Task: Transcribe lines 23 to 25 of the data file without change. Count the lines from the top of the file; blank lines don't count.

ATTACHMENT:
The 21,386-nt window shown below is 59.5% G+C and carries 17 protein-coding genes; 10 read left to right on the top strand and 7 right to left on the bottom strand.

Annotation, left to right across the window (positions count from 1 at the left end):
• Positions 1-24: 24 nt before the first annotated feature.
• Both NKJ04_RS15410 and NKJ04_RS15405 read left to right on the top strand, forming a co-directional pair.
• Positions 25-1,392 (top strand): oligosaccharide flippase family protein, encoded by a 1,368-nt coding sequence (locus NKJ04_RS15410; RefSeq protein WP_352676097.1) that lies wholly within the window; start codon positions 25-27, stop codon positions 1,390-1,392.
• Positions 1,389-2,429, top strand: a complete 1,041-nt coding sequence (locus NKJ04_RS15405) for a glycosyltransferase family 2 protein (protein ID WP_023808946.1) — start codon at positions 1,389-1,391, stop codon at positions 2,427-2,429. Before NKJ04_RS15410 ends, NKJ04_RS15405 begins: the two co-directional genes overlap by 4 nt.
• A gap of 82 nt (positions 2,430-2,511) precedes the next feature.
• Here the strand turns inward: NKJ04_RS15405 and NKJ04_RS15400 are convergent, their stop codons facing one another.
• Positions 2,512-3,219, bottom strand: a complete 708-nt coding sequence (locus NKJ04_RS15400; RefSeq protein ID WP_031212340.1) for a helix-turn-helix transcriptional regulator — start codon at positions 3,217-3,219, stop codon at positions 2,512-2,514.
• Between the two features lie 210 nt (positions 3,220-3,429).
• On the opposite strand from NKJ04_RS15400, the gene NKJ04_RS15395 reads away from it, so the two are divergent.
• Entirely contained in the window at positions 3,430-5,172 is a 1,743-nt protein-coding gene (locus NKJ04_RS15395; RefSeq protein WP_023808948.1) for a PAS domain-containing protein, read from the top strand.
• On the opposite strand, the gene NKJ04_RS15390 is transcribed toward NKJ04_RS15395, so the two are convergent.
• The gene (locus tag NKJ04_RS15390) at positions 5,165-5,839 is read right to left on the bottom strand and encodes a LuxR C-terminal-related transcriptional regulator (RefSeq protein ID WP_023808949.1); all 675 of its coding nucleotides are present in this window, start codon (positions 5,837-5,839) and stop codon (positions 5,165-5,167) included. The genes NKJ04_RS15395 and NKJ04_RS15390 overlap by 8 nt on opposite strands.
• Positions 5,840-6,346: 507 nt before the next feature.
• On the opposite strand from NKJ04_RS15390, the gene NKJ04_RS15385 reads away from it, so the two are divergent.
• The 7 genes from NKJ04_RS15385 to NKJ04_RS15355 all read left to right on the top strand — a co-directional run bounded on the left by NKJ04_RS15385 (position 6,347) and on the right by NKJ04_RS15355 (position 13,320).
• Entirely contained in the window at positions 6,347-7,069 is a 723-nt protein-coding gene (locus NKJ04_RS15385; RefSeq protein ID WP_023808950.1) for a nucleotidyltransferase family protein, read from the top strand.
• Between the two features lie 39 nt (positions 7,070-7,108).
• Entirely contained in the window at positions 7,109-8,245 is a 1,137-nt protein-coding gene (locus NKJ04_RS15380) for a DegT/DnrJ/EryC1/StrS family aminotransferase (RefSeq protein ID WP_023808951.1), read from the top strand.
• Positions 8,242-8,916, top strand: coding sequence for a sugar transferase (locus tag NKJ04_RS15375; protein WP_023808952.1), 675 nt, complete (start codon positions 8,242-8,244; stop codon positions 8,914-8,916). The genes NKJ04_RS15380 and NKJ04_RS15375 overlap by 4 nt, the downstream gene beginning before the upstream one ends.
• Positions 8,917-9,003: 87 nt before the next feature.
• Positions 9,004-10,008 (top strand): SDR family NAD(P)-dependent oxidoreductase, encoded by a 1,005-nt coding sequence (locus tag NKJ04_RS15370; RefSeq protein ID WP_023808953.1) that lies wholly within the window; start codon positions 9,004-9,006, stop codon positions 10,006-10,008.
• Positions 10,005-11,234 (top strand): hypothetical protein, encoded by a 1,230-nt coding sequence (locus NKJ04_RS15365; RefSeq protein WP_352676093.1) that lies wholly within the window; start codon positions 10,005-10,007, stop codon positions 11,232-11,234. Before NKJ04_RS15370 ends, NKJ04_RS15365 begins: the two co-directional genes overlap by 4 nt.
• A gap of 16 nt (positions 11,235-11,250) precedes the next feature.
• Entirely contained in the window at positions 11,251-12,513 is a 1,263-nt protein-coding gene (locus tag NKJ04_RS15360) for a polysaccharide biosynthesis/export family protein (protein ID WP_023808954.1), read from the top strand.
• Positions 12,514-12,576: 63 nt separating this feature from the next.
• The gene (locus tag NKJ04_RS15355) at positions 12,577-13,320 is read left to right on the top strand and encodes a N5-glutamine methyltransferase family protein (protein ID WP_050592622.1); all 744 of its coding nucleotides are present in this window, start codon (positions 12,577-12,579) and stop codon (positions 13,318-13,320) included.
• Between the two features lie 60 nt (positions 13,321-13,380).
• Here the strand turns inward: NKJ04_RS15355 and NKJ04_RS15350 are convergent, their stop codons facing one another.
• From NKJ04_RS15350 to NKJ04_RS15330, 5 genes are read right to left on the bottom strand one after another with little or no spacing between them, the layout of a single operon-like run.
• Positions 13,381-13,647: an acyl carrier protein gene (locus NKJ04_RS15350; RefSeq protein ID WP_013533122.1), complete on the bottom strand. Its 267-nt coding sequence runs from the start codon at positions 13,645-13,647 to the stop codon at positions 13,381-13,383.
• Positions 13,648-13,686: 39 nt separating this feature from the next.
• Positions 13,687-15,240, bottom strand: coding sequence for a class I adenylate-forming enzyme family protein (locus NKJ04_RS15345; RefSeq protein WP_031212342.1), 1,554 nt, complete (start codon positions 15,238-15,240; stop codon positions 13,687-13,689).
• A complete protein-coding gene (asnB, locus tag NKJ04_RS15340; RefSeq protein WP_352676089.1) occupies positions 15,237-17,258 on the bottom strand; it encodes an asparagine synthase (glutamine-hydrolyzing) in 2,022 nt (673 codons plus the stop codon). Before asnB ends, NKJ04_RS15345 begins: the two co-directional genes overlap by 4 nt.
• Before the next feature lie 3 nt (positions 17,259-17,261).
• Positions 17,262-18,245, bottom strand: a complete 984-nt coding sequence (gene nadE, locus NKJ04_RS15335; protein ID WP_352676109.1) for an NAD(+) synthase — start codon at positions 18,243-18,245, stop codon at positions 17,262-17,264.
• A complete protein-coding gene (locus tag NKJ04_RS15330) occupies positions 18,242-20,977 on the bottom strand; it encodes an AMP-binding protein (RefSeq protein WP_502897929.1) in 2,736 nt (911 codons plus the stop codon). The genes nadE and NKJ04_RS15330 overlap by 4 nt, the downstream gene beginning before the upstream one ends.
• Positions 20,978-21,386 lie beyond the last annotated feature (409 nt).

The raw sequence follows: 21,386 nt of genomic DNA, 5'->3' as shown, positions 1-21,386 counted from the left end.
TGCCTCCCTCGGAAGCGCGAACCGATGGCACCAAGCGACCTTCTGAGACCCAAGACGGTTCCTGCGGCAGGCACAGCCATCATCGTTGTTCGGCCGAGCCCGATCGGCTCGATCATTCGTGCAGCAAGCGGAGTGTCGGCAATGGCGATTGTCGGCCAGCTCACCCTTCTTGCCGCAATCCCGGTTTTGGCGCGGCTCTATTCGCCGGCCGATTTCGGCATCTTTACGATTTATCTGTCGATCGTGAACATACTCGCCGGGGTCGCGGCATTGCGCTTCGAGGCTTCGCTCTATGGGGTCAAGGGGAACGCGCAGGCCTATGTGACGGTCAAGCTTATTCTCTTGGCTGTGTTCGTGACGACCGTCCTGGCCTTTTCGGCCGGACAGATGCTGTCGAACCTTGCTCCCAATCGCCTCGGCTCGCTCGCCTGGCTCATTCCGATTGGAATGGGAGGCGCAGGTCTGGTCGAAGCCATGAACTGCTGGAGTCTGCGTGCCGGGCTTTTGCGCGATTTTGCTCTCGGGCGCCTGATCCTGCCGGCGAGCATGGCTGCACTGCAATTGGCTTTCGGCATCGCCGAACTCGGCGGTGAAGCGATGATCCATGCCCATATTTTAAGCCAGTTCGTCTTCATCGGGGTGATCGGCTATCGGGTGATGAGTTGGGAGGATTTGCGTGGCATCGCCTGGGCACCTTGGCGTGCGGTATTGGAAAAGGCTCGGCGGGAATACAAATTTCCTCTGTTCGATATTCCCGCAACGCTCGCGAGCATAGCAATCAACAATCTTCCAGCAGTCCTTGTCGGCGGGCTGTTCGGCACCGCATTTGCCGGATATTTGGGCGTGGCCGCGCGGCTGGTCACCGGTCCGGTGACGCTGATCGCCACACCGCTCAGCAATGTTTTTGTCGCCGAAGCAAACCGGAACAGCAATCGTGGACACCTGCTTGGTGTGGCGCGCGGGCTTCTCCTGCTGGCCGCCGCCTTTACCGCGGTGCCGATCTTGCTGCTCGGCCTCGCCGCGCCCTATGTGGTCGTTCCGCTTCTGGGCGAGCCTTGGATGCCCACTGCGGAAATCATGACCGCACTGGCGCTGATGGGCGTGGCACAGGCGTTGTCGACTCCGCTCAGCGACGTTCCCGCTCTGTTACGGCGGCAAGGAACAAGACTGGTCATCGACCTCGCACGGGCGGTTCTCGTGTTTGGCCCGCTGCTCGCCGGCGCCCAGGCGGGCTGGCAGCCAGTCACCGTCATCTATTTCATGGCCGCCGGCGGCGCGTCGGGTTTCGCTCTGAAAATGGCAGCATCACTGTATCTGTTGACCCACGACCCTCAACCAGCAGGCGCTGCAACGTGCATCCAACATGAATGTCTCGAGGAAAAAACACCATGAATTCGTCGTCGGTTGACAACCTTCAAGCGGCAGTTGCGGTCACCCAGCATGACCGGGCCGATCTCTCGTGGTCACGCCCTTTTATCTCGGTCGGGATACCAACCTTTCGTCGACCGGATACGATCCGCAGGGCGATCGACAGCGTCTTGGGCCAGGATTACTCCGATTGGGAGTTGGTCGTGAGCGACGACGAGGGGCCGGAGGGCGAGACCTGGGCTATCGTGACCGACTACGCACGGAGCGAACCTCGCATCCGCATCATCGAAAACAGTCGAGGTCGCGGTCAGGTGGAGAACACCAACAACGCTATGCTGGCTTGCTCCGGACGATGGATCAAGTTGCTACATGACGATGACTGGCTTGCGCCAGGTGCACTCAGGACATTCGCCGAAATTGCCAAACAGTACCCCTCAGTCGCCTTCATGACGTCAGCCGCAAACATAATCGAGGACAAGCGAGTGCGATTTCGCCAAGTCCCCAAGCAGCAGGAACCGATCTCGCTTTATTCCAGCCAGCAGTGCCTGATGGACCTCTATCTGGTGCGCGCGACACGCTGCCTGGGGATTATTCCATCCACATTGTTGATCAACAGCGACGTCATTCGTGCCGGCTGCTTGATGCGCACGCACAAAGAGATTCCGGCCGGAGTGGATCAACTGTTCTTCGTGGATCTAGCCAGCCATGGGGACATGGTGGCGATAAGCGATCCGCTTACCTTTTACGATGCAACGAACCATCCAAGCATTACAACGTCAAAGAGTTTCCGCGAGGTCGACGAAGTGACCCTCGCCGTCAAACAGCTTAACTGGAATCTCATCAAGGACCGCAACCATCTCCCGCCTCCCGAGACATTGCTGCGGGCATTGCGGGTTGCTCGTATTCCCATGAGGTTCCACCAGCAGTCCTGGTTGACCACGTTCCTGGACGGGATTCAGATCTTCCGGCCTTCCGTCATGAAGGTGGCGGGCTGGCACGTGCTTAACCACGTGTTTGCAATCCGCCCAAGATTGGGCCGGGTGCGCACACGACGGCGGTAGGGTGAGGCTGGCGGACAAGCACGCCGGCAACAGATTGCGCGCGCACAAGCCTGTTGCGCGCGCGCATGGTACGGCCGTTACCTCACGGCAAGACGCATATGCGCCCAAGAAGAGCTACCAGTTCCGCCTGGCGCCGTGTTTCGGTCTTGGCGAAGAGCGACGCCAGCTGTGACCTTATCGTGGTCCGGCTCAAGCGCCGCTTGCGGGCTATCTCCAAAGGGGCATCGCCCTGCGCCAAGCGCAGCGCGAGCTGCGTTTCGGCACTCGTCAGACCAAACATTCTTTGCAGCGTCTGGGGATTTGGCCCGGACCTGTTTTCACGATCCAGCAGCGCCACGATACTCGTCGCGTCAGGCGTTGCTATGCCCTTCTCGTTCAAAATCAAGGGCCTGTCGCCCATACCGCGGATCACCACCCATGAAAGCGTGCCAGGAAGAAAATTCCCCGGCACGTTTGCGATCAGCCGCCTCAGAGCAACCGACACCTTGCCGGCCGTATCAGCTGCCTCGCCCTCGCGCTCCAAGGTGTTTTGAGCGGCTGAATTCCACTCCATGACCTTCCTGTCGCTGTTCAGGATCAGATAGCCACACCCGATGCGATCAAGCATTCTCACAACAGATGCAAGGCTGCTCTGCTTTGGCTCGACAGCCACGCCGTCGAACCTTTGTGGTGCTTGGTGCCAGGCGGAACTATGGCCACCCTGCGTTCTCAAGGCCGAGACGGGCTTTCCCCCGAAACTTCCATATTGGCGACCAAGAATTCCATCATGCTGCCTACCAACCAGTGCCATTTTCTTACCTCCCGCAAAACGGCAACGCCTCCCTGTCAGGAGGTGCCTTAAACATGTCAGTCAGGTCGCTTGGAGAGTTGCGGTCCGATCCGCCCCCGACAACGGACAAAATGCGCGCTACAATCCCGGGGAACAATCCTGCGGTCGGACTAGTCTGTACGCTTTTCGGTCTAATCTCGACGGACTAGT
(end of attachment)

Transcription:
• Positions 9,004-10,008 (top strand): SDR family NAD(P)-dependent oxidoreductase, encoded by a 1,005-nt coding sequence (locus tag NKJ04_RS15370; RefSeq protein ID WP_023808953.1) that lies wholly within the window; start codon positions 9,004-9,006, stop codon positions 10,006-10,008.
• Positions 10,005-11,234 (top strand): hypothetical protein, encoded by a 1,230-nt coding sequence (locus NKJ04_RS15365; RefSeq protein WP_352676093.1) that lies wholly within the window; start codon positions 10,005-10,007, stop codon positions 11,232-11,234. Before NKJ04_RS15370 ends, NKJ04_RS15365 begins: the two co-directional genes overlap by 4 nt.
• A gap of 16 nt (positions 11,235-11,250) precedes the next feature.